Learn more about the plan to stop selling Johnson's Baby Powder here >>> 

MDL 875 In Re: Asbestos Products Liability Litigation

The current multidistrict litigation handling federal mesothelioma cases is MDL 875, overseen by the United States District Court for the Eastern District of Pennsylvania. More than 190,000 asbestos lawsuits have passed through MDL 875, with those lawsuits being split into two separate "tracks" based on where the exposure occurred:

  • Land-Based Cases: asbestos lawsuits related to product and occupational exposures on land
  • Maritime Docket (MARDOC) Cases: asbestos lawsuits related to exposures on merchant marine ships

Approximately two-thirds of asbestos lawsuits in the MDL have been land-based cases, while about one-third have been MARDOC cases. Whether your asbestos exposure happened on land or water, you should talk to our mesothelioma lawyers to discuss your case's viability as a federal lawsuit.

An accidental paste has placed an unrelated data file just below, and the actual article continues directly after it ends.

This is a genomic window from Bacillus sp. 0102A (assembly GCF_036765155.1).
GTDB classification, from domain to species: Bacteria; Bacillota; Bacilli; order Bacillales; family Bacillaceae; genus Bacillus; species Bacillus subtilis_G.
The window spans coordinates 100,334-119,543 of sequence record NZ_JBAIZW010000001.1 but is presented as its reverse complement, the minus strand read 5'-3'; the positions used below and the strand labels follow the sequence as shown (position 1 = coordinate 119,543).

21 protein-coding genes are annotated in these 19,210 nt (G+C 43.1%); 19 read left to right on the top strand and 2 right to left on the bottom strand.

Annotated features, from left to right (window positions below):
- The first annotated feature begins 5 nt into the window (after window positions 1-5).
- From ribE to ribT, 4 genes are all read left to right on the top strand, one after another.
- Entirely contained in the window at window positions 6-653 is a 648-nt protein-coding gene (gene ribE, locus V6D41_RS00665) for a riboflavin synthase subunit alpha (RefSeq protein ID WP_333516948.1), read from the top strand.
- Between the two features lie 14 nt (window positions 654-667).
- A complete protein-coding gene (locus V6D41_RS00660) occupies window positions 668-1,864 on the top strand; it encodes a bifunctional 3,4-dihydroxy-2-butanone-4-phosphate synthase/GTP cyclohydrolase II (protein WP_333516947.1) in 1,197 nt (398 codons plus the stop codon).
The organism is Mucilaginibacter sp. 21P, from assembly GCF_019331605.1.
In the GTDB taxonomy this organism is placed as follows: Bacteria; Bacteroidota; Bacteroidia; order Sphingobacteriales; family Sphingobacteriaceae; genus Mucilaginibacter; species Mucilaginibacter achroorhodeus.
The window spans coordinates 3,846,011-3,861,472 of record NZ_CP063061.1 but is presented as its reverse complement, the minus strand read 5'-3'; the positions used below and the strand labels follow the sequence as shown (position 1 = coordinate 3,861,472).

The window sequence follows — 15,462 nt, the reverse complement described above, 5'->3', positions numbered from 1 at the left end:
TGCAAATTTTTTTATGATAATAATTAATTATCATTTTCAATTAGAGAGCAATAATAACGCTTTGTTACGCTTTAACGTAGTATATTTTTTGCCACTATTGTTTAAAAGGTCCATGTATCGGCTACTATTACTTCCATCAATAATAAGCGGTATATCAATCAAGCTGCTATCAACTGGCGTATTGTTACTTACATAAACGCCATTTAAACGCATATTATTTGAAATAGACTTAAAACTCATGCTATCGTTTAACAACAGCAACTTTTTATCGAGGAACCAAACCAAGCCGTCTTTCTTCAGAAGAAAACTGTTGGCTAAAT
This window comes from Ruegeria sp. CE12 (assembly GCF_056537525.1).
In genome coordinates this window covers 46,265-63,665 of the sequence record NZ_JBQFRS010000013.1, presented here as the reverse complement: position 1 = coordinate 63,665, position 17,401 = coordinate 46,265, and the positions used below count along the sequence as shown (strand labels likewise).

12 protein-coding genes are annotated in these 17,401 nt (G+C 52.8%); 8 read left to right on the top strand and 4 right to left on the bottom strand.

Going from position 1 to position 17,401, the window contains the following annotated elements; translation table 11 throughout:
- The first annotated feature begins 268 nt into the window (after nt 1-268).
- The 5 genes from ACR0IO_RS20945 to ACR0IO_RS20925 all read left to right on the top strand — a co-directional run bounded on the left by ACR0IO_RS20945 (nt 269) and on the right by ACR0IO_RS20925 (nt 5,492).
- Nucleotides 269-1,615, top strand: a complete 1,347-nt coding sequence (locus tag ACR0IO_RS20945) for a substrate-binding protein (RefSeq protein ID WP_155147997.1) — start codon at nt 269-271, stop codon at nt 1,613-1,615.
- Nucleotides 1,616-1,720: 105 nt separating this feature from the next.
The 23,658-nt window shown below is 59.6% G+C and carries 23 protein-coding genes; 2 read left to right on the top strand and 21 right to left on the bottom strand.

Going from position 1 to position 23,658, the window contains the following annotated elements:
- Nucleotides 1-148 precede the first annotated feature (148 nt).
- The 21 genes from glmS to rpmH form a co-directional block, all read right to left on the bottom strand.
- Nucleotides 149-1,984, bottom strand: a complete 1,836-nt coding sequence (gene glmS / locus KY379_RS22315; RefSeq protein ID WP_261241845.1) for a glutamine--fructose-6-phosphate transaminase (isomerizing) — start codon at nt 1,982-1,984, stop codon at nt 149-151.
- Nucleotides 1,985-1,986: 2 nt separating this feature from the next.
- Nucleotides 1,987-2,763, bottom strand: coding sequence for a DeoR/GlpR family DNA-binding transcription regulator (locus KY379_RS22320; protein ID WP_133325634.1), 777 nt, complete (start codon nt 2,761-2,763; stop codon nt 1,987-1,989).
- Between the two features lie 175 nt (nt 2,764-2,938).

New York Mesothelioma Lawsuits

New York City has a long and complex history with construction, shipping, and other industries where asbestos has been used heavily. Because so much asbestos exposure has occurred over the decades in such a small geographical area, New York set up a separate court to handle asbestos-related lawsuits called the New York City Asbestos Litigation docket, or NYCAL.